To use SARChart simply visit the website and upload a SAR input in the “.txt” format. 

Here a quick example: 

We will generate a CPU usage report in a one-second interval for 10 seconds and store the output in a text file. Do to so, use this command: 

sar –u 1 10 sar_output.txt

After 10 seconds your output is ready. 

Now you can either login via FTP and download this output file which is useful for larger files. 

For shorter files you can just display the content of this file with this command: 

cat sar_output.txt

Select the full output and copy it. Now you will be able to create a txt-file on your local computer and save the content you just copied. 

Now visit the SARChart website and upload your output file. 

After your file has been loaded it should look similar to this:

SAR - SARChart Dashboard

Use the menu on the left to access different analytics of the data you provided e.g., CPU, Memory etc. 

In our example we just provided CPU data, so we will only see analytics in the CPU tab. They look like this:

SAR - Visualizing Data with SARChart

Benefits of Visualizing SAR Data

Adopting visualization tools like SARChart for your SAR data can bring several advantages: 

  • Immediate Insights: Quickly identify issues and trends without sifting through dense text files. 
  • Strategic Planning: Use historical data visualizations for informed decision-making on system upgrades and resource allocation. 
  • Enhanced Communication: Share visual reports across teams to ensure everyone understands system performance, fostering a collaborative approach to troubleshooting and optimization. 

The ‘man sar’ Command

To understand how to use the sar command and explore its options, simply type man sar in your terminal. This command opens the manual page for sar, providing detailed information on its usage, options, and examples to guide you through monitoring system performance effectively.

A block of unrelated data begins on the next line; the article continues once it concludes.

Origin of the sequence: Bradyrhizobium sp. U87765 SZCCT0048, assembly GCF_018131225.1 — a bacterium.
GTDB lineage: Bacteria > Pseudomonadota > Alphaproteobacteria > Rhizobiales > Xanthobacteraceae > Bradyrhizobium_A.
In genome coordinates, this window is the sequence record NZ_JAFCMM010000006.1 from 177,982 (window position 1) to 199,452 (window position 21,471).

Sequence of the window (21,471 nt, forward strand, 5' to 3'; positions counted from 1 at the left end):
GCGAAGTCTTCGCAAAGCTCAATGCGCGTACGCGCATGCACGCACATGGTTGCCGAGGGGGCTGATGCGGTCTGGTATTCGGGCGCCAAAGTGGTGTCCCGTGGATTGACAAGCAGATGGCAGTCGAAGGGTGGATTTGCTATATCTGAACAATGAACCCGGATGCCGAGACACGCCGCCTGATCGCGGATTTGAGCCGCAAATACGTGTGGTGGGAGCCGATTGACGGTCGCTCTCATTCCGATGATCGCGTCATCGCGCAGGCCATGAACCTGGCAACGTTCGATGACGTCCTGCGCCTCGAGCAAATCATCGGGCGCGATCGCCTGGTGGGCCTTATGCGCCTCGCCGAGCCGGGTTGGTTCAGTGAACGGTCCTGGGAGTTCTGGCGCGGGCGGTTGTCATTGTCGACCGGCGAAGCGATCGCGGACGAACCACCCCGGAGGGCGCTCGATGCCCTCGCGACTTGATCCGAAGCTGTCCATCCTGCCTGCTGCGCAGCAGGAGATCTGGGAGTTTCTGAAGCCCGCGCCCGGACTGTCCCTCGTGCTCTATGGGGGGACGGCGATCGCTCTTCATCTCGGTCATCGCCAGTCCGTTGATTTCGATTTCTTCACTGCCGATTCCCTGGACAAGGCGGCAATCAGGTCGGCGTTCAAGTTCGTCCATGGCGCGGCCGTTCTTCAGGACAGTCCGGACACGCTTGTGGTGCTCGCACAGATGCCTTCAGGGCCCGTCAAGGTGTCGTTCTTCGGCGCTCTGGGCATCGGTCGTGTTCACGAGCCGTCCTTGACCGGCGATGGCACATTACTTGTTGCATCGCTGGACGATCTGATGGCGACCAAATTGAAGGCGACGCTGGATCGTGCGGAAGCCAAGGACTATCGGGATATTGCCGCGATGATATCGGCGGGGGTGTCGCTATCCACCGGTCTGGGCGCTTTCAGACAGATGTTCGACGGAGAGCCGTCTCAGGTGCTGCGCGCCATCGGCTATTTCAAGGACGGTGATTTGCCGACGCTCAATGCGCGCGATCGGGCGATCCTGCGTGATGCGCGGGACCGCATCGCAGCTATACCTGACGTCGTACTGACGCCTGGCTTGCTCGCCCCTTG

SAR Troubleshooting

Navigating through the setup might present a few hurdles, but most are easily overcome with a bit of guidance. 

Enabling Data Collection

A frequent oversight is forgetting to enable data collection. To rectify this, edit the /etc/default/sysstat file, setting ENABLED=”true”. This change tells the system to start gathering performance data. After making this adjustment, restart the service to apply the changes: 

sudo systemctl restart sysstat

Addressing the Issue of No Data Available

If you encounter a situation where SAR reports no data available, it is likely the sysstat service is not running. Verify the service’s status and start it if necessary: 

sudo systemctl status sysstat
sudo systemctl start sysstat

This ensures to collect and report system activity data, filling in the gaps for your performance monitoring needs. 


In wrapping up our exploration of the System Activity Reporter (SAR) on Linux, we’ve explored the essence of what makes SAR an indispensable tool for system administrators. SAR stands as a beacon for those seeking to gain deep insights into their system’s performance, offering a detailed lens through which every facet of system activity can be observed and analyzed. 

SAR: A Comprehensive Monitoring Tool

With SAR it is possible to enable the collection and analysis of a wide array of system performance data, from CPU usage and memory consumption to network activity and beyond. This powerful tool allows administrators to identify trends, diagnose issues, and make informed decisions about system optimizations. The ability to automate data collection with cronjobs further enhances SAR’s utility, ensuring that administrators have continuous access to up-to-date information without the need for constant manual oversight. 

Why SAR Matters

The benefits of using SAR are diverse. It provides a solid foundation for maintaining optimal system performance, and identifying and resolving potential issues before they escalate into more significant problems. By offering a granular view of how system resources are utilized, SAR empowers administrators to optimize their systems for better efficiency and reliability. This proactive approach to system monitoring not only aids in troubleshooting but also plays an important role in capacity planning and resource allocation, ensuring that systems are well-equipped to handle current and future demands. 

Further Reading

To broaden your understanding of cloud server management and optimization, consider these additional resources: 

Together with the insights on SAR, these resources equip system administrators with the knowledge and tools necessary for ensuring their servers operate at peak performance, securely and efficiently.